Lorenza D’Angelo

I’m a Ph.D. candidate in Philosophy at Syracuse University, New York.

I specialize in ethics and philosophy of mind, but I am also interested in aesthetics, environmental ethics, and action theory.

I received my M.A. in French and German Philosophy from the Erasmus Mundus Program based at the University of Toulouse Le Mirail, France. During this time I studied at the Universities of Luxembourg, Memphis, and Bochum.

I received my B.A. in Philosophy from the University of Rome La Sapienza, Italy. I spent my senior year as a visiting undergraduate student at the Freie Universität in Berlin.
My areas of research are consciousness studies, moral psychology, and value theory.

In my dissertation, I discuss the phenomenology, metaphysics, and ethics of pleasure and pain. I focus on their non-sensory varieties: emotional, aesthetic, and epistemic pleasure and pain. I argue that in order to do justice to the phenomenology of pleasure and pain we need to admit of non-sensory modalities of experience. A hedonic tone view of the nature of pleasure and pain becomes highly plausible. I finally consider how this view responds to fundamental challenges for hedonism about well-being: alienation, self-abasement, and self-deception. Here is a list of my published articles:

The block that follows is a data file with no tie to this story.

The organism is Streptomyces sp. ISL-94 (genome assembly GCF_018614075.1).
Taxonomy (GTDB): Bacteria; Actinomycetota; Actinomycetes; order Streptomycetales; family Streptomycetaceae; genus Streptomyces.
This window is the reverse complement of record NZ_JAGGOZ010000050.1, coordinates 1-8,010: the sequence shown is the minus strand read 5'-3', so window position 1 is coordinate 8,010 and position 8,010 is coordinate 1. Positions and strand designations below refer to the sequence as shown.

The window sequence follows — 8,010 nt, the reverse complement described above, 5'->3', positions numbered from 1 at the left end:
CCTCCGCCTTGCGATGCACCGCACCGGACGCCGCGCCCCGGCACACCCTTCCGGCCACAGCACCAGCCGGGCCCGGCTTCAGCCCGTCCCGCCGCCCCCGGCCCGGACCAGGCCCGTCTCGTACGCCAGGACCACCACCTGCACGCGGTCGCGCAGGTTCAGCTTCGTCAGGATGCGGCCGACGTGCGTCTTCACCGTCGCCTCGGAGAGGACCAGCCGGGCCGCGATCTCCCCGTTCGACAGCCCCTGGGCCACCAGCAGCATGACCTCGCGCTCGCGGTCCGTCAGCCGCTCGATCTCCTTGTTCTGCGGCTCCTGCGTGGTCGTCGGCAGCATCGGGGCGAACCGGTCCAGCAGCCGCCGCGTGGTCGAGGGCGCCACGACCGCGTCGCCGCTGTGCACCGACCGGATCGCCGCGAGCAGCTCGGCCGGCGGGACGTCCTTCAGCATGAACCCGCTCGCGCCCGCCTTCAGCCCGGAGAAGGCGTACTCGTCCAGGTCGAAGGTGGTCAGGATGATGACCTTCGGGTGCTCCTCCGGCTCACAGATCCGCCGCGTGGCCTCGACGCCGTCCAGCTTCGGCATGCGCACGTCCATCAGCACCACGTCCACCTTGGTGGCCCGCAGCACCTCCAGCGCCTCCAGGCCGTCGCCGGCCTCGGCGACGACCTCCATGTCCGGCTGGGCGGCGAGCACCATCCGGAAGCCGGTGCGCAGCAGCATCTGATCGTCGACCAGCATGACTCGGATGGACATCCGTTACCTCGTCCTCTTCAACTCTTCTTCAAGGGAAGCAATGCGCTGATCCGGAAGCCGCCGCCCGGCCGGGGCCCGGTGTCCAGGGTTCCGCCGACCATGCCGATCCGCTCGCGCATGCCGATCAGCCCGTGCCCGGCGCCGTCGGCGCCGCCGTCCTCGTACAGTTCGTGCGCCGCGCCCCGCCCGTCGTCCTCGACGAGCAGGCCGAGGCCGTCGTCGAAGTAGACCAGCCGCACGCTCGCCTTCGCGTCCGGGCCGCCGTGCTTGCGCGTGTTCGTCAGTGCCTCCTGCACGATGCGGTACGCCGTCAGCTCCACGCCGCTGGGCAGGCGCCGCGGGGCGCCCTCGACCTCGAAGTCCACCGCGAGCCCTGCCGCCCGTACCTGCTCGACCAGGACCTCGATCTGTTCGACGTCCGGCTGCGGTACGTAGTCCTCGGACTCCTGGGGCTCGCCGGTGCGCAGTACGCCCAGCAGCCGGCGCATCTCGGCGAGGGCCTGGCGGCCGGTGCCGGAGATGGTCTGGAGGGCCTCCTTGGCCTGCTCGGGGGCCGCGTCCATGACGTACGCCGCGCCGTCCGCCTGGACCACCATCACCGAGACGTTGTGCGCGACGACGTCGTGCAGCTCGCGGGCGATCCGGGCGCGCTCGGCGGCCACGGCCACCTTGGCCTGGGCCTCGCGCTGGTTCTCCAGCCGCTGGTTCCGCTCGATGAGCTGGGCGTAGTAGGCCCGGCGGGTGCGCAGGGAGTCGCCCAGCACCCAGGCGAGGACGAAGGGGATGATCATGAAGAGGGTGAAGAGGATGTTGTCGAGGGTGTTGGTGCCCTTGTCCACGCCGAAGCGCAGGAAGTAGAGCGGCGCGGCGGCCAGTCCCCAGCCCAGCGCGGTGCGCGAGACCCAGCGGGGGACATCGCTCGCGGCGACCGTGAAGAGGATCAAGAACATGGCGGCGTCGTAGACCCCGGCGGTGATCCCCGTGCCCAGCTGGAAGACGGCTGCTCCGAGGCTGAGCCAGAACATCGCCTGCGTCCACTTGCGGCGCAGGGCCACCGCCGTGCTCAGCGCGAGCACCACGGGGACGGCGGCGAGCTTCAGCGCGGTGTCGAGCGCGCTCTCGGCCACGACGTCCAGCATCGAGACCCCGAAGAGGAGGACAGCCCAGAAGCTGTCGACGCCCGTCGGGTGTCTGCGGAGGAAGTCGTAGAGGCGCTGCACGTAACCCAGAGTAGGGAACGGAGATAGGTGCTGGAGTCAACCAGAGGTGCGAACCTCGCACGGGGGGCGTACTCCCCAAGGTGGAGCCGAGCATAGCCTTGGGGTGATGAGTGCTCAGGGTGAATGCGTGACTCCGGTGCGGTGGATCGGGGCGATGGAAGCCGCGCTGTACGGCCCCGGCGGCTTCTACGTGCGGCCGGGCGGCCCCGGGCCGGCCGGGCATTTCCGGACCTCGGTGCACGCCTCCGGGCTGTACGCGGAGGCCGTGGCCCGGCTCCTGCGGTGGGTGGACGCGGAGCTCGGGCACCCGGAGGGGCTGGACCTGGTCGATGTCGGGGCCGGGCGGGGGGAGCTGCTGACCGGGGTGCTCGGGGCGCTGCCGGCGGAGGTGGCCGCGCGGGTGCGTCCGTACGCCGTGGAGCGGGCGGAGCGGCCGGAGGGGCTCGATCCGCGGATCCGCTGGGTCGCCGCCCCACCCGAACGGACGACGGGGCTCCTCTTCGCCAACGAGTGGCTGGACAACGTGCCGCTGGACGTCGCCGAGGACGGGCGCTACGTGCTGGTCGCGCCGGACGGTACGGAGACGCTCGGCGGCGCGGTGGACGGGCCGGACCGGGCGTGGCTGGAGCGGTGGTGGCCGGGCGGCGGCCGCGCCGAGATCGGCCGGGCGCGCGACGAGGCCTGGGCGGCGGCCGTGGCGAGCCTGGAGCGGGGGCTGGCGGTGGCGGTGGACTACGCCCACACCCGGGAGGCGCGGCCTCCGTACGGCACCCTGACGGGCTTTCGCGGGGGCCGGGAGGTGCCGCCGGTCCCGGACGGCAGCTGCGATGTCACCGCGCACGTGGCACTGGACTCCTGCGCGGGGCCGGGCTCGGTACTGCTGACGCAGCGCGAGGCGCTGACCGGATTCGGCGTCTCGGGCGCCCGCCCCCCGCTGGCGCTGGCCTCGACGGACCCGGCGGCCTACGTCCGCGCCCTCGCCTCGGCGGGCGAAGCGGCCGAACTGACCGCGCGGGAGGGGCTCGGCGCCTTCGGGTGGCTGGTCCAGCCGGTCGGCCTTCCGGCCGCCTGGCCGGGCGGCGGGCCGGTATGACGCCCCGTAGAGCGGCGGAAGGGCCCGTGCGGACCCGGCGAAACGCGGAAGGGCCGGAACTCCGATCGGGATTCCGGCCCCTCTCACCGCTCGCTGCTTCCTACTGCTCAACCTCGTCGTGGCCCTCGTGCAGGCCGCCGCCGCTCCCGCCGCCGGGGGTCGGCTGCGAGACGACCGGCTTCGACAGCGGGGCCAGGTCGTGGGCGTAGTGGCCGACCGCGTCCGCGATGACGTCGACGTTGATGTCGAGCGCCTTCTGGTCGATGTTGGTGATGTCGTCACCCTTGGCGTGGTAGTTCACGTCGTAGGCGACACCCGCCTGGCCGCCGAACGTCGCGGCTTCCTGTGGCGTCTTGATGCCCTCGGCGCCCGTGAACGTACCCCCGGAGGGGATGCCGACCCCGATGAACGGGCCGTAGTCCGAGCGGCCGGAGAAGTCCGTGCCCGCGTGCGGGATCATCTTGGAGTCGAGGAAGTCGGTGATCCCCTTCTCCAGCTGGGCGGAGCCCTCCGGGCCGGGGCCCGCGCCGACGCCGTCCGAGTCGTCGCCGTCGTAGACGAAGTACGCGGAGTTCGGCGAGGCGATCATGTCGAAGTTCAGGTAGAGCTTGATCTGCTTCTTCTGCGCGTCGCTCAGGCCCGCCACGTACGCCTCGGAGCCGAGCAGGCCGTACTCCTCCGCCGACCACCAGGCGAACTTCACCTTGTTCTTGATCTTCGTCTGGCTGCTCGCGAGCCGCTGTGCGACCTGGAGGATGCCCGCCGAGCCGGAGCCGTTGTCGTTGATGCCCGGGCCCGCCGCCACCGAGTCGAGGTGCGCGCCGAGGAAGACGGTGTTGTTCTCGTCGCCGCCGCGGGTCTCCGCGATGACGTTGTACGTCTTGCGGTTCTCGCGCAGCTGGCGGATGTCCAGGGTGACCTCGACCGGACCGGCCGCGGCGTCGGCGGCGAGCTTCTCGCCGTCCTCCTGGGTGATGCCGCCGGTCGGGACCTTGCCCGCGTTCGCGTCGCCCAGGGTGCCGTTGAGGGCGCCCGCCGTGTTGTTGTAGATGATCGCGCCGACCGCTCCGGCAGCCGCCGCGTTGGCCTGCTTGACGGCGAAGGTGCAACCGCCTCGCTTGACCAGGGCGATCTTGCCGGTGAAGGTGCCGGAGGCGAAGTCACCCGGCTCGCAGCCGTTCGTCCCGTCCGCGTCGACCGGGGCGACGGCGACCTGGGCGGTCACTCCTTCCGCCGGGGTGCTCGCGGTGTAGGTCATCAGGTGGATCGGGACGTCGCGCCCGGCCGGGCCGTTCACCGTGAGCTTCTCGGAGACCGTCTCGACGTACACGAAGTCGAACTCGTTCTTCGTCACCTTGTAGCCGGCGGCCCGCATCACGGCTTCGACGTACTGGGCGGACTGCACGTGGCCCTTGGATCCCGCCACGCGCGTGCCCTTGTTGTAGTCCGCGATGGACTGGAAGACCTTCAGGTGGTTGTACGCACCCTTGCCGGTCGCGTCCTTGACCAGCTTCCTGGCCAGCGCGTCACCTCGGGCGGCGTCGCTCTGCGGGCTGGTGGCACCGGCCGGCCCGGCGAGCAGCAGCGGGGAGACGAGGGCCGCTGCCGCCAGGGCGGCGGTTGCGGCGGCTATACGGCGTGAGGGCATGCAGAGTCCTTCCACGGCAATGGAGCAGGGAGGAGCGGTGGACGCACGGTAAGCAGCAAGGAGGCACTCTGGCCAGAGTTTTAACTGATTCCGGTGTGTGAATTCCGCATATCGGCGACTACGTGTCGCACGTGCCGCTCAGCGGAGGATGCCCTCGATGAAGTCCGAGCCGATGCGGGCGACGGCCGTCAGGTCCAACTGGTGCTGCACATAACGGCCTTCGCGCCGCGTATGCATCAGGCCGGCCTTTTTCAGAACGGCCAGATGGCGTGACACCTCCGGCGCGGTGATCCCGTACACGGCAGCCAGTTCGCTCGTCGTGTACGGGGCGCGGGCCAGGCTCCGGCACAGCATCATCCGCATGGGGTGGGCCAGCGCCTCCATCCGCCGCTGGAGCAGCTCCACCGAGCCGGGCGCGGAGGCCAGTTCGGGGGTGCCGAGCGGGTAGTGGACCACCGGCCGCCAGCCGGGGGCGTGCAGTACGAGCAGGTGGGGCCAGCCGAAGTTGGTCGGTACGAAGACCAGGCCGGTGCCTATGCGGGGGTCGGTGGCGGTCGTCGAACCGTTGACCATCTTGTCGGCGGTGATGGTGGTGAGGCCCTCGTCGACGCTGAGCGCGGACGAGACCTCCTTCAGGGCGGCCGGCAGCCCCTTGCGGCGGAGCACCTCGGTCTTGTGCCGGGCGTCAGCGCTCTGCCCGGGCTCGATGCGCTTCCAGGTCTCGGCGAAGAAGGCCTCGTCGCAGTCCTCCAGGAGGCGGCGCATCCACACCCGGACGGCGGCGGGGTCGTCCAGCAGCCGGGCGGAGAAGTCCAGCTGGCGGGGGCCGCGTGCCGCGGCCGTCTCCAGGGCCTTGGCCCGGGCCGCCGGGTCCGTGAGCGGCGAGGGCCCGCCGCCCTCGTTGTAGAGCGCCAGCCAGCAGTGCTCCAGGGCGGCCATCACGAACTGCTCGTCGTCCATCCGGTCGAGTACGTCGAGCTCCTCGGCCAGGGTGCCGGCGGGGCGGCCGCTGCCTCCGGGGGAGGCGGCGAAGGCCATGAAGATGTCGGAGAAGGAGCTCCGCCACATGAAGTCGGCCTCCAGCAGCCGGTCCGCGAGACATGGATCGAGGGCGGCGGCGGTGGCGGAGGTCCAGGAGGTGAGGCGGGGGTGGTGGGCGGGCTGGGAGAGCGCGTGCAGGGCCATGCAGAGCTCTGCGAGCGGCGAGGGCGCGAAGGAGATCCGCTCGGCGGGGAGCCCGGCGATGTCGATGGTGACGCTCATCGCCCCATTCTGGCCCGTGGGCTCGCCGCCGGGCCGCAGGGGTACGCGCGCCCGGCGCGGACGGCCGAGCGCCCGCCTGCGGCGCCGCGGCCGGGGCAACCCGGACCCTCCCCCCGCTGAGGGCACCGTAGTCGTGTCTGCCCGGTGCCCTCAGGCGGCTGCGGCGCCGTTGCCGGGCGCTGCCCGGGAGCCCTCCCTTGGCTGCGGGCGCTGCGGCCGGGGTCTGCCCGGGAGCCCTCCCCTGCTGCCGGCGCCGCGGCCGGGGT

“Emotional Experience and the Senses”
(forthcoming in Philosophers’ Imprint; penultimate draft available here)

In this paper I investigate the nature of emotional experience in relation to the senses, and I defend the thesis that emotional experience is partly non-sensory. First, I draw on Plato to set some conditions on what counts as sensory experience. Then, I present two arguments against the claim that emotional experience is wholly sensory: my first argument is based on the possibility of knowledge of emotion by acquaintance; my second argument is based on the non-sensory nature of valence.

The Siren Vase ©Trustees of the British Museum


Coronelli’s Erdglobus – Österreichische Nationalbibliothek

Courses I have taught at Syracuse University:

Introduction to Moral Theory (Spring 2021)

Introductory undergraduate course presupposing no prior exposure to philosophy. Historical and contemporary readings. 25 students.

Critical Thinking (Fall 2021)
Introductory undergraduate course presupposing no prior exposure to philosophy. Historical and contemporary readings in philosophy and psychology. 25 students.

Environmental Ethics (Spring 2018)
Upper-level undergraduate course with focus on theories of animal well-being, value aggregation methods, and other ethical problems related to global climate change. 25 students. Some prior exposure to philosophy presupposed.

Contemporary Ethics (Fall 2017)
Upper-level undergraduate course with focus on influential articles published in the second half of the 20th century. 25 students. Some prior exposure to philosophy presupposed.

︎lodangel@syr.edu

Syracuse University

Department of Philosophy
541 Hall of Languages
Syracuse, NY 13244

United States